January 10, 2020
- Whether the trial court erred in denying Plaintiff’s request for an abatement of real estate taxes for the 2014 tax year
Ventas Realty owned a 5.15-acre parcel of land in Dover containing a skilled nursing facility, two garages and a parking lot. In 2014, the City of Dover assessed the real estate at a value of $4,308,500. Ventas applied for an abatement of its 2014 taxes, which the City either denied or failed to act upon. Ventas then petitioned the trial court for an abatement pursuant to RSA 76:17 alleging the City unlawfully taxed the property in excess of its fair market value.
During a two-day trial, experts for both Ventas and the City testified. The parties stipulated to an equalization ration of 95.1%. Both experts testified that the property’s current use was its highest and best use and that the method for determining fair market value was the income capitalization method. The City’s expert also utilized the sales comparison and cost approaches to value the property. Both experts examined the same comparable properties and used similar definitions of fair market value.
Despite similar methodology, the experts came to opposite conclusions on value: Ventas’ expert valued the property at
$1,700,000 while the City’s expert valued it at $4,700,000. The City’s expert used both market projections and actual income and expenses for the previous three years to predict future net income. Ventas’ expert used the property’s actual income and expenses for the eleven months preceding the valuation date without any market-base adjustments. Even so, the experts’ estimates for projected gross income for the 2014 tax year were almost identical.
The difference arose in estimating the property’s 2014 projected operating expenses. Ventas’ expert, using the eleventh month look-back period, estimated expenses to be $9,936,601. The City’s expert’s analysis was more involved, analyzing comparable facilities’ expenses by category of expense, applying inflation based upon market trends and forecaster the expenses to be $9,016,402.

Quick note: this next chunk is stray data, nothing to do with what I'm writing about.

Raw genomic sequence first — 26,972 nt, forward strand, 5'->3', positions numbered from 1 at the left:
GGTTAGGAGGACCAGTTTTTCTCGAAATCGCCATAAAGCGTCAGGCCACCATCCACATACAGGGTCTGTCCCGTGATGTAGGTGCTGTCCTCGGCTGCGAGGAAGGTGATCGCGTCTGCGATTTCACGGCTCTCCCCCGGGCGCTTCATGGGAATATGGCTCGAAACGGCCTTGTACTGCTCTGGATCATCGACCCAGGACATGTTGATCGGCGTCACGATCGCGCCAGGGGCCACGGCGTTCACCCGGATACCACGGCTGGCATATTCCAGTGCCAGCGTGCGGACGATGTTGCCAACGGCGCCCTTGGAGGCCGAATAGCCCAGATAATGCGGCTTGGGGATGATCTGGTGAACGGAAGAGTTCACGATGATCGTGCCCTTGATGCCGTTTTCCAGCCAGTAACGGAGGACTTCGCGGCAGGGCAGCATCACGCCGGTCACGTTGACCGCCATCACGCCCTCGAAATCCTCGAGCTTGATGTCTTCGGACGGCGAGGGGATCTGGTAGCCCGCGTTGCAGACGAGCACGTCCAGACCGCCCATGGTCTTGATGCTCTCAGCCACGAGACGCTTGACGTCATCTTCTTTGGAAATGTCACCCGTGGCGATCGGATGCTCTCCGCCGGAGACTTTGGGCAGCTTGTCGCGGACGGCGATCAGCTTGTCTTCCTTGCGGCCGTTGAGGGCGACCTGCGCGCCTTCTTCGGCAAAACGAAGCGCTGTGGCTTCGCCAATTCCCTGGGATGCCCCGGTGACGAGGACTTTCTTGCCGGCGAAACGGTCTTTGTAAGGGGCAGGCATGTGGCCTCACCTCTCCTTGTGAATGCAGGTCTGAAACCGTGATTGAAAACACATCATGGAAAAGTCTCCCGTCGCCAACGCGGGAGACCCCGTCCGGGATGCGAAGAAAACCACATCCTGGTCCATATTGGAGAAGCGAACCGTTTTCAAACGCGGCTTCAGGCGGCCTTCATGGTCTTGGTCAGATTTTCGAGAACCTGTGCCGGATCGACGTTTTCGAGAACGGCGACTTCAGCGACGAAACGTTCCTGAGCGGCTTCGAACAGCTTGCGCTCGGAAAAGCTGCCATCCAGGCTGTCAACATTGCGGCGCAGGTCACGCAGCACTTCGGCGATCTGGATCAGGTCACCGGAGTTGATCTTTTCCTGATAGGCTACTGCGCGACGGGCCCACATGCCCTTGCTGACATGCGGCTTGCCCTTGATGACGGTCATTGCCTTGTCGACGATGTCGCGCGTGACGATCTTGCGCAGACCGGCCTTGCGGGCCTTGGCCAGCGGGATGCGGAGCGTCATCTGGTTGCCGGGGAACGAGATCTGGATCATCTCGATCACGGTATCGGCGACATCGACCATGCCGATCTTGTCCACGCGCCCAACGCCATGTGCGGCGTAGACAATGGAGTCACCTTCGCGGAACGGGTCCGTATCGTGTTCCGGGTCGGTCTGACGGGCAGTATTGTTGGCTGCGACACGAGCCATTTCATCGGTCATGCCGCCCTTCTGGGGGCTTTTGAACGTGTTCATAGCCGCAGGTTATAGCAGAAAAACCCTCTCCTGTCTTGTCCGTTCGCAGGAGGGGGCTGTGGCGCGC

At trial, the trial court found that Ventas’ expert’s opinion was not accurate, that Ventas had failed to prove the property’s fair market value under the income capitalization approach and had failed to meet its bur- den of proof for abatement.
On appeal, Ventas argued that the trial court erred in crediting the City’s expert’s testimony and report over its own because the City’s expert’s methods were not accurate and its expert lacked necessary experience to make some of her qualifying decisions on projected expenses. Ultimately, Ventas’ argument was an attack on the credibility of the City’s expert.
The Court stated that credibility of witnesses is typically the province of the trial court. It held that even if Ventas was right that the City’s expert’s method resulted in a disproportionate tax burden, Ventas still lost. The trial court, while crediting the City’s expert, did its own analysis and ruled that Ventas had failed to meet its burden of proof and Ventas’ expert was not credible. Specifically, Ventas’ expert failed to explain how the property’s actual income and expenses compared to market rates, how it would per- form on the open market in 2014 and did not utilize comparable properties as evidence of market projections. The Court further held that Ventas’ expert’s failure to use more than eleven months of income and expenses to calculate fair market value was flawed.
Ventas also argued that the trial court erred in considering the 2015 sale to a relat- ed party as relevant for valuation. The Court held that the trial court did not consider that as evidence of value, but instead used it to determine credibility of Ventas’ expert.
Kevin P. Rauseo and Andrew J. Piela, Ham- blett & Kerrigan, Nashua, for the plaintiff. Walter L. Mitchell and Laura Spector-Morgan, Mitchell Municipal Group, Laconia, for the defendant.